If you’ve been to a cookout this summer, then there’s a good chance you’ve tried a shandy. Sometimes referred to as Radlers, shandies are the new adult lemonade—because they’re part beer. The other part is non-alcoholic, and can be anything from lemonade to soda to apple juice. If they still don’t sound familiar, that’s bound to change before too long.
Shandies represent a small but growing share (0.6% dollar share) of the malt-based cider/category—they already account for $113 million in sales this year, up 19% from a year ago. While their cut of the overall category is just 0.6% on a dollar basis (YTD 2014), shandy sales have skyrocketed 90% since 2012.
A few major players dominate the shandy category, and the top three brands have pulled in 98% of the shandy dollar volume in year-to-date 2014. It’s a tight sector, as the top brand drives 78% of the dollar volume. The three big players, and the majority of remaining shandy brands, are part of the craft beer family. To date this year, shandies have made up 6% of craft’s dollar volume. Because of this, shandy consumers look very similar to craft consumers. They come from higher-income households and include legal-drinking-age Millennials.
So why are legal-drinking-age Millennials and other young of-age drinkers flocking to shandies? Some of it may be due to an influx of new brands (and marketing) in the last few years. Nielsen has identified 13 brands currently in the market, six of which have come to market since 2012. While these new brands represent only about 6% of this year’s shandy dollar volume, the brands that have only been around since 2012 or later have driven nearly 12% of the dollar volume growth in year-to-date 2014.
Another factor that may be driving growth of shandy is flavor innovation beyond the traditional lemon and orange varieties. In the last two years, non-traditional flavors like grapefruit and ginger have made their way to market. While they still represent a small portion of shandies (1% of dollar volume YTD), they have accounted for 3% of growth. Shandy buyers’ penchant for flavor is further evidenced by their high intent to also purchase cider and flavored malt beverages. Flavor appears to be the obvious growth opportunity for shandy—one that closely parallels the excitement around flavors in other beer segments and the spirits category. In fact, one of the top shandy brands just announced plans to release pumpkin, cranberry ginger and old fashioned (a mixture of oak and citrus) flavors this fall.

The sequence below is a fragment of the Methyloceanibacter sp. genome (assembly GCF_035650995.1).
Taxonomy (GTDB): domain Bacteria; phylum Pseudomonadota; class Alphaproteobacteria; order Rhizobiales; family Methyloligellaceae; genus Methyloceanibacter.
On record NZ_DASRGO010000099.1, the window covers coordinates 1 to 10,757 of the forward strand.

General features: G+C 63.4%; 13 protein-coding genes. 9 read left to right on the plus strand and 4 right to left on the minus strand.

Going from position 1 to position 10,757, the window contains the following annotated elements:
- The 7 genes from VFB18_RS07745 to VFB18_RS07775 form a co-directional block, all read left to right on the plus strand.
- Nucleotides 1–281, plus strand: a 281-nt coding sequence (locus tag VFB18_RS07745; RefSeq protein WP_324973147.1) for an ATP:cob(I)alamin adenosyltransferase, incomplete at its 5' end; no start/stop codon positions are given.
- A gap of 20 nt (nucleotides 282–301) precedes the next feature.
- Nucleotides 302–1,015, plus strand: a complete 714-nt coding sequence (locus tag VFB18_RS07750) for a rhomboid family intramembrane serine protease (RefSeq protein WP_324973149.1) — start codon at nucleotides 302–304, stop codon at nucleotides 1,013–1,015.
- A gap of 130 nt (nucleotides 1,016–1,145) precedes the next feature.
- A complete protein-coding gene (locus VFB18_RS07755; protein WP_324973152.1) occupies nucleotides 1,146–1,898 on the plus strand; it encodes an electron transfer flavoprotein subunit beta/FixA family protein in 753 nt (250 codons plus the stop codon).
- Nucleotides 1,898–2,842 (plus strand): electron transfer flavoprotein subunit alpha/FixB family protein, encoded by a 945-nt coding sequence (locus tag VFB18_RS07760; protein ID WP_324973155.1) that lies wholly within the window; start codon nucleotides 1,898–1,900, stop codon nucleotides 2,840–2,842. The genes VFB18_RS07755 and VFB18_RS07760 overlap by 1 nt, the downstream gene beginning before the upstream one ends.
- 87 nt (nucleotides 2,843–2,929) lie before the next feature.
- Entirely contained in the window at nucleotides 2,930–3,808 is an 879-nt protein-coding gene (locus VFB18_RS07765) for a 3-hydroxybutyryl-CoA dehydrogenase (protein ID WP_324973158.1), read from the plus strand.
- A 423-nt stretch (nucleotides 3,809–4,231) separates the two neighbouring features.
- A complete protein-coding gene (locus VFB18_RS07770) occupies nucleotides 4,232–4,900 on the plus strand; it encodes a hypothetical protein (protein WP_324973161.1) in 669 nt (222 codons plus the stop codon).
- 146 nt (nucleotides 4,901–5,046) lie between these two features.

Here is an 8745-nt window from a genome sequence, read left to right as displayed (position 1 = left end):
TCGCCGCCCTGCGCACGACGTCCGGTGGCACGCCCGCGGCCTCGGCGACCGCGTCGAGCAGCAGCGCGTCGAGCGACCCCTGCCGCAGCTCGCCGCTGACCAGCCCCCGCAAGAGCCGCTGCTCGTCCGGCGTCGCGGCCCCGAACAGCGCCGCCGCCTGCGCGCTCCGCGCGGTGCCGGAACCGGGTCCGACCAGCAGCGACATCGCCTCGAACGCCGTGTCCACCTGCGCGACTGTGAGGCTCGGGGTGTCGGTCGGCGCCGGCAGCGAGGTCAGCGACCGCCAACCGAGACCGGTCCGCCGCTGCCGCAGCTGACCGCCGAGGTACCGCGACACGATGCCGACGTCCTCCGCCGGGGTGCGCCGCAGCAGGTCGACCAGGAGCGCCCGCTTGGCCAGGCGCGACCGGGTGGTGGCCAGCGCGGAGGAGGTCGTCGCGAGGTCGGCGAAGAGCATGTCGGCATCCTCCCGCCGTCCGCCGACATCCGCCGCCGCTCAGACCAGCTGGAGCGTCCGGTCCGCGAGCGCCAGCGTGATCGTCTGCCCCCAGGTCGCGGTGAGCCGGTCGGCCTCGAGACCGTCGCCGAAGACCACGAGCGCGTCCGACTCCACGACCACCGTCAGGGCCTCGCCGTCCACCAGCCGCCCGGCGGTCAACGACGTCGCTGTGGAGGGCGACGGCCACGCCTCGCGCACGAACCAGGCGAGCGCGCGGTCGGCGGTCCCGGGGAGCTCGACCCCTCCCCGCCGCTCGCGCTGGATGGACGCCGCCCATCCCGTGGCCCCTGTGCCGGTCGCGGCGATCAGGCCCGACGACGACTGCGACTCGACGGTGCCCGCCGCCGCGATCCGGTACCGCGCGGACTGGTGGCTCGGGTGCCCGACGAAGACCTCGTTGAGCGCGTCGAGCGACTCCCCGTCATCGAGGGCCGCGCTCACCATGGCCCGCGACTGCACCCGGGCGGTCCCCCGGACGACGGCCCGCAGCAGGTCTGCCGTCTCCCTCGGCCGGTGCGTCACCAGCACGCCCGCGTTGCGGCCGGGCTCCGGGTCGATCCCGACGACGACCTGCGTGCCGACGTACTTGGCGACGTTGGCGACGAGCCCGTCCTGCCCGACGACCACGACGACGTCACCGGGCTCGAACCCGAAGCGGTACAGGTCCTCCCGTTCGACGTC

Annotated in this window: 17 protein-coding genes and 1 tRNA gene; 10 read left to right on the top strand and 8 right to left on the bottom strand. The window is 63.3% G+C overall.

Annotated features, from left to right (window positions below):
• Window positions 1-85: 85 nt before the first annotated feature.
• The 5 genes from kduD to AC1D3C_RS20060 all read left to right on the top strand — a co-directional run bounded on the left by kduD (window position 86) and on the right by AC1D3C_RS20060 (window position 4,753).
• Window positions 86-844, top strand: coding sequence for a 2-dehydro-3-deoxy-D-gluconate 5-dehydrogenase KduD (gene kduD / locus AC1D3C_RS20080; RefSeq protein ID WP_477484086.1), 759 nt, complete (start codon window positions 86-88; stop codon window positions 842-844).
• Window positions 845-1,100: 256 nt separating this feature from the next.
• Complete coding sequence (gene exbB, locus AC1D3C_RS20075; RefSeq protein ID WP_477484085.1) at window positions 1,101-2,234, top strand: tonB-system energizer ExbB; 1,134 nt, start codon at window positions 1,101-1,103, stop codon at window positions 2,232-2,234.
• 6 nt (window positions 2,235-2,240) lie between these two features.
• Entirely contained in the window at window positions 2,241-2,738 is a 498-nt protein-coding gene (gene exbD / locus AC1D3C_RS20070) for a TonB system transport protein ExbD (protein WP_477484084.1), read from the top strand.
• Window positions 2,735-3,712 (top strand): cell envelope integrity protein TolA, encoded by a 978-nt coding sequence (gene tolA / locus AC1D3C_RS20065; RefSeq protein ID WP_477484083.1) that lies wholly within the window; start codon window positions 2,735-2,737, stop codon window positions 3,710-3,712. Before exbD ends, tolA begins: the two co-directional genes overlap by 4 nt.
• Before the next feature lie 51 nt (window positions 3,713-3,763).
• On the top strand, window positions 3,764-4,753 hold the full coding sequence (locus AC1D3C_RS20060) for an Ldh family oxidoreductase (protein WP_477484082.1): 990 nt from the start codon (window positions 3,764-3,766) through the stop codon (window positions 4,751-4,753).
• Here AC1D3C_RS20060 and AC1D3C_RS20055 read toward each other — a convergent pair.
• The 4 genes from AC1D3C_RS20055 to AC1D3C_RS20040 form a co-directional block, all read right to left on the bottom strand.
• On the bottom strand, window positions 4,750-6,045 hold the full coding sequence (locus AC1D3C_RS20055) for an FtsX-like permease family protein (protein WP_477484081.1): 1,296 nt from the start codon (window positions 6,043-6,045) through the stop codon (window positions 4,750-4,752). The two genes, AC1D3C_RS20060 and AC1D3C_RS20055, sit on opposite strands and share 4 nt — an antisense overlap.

In addition to offering a bevy of flavors to quench, shandies tend to benefit from greater consumption during warmer months, given their “sessionable” nature to refresh without over-indulgence. Sessionable beverages have lower alcohol levels than average, allowing drinkers to consume more without feeling the effects as strongly. Nearly all shandies fall within the 4.2%-4.5% alcohol by volume (ABV) range. Comparatively, the average non-lite beer weighs in at about 5% ABV, and some craft beers pack a punch of as much as 10% ABV.
It’s also worth noting that shandies are growing in popularity outside of summer. While more than two-thirds of shandy dollar sales came between May and August, the variety of flavors and their sessionable nature appeal to plenty of scenarios away from the pool and backyard barbecue.
Summer, however, is still when the category sees the most consumption—and many of this year’s shandies arrived in cans instead of bottles. Less than 20% of shandies (17%) are canned, but dollar volume from cans is growing at 60% this year versus 14% for bottles. This year, Nielsen identified 10 new shandy items, and six of them come in cans. Year-to-date, shandy cans have contributed 28% of the sector’s growth.
So it may be another long winter ahead, but there’s the light at the end of the tunnel with summer and the delicious shandies it brings along with it. And if the past few years have proven anything, consumers are in for a treat with a steady stream of new brands, flavors and packaging being introduced into this growing category.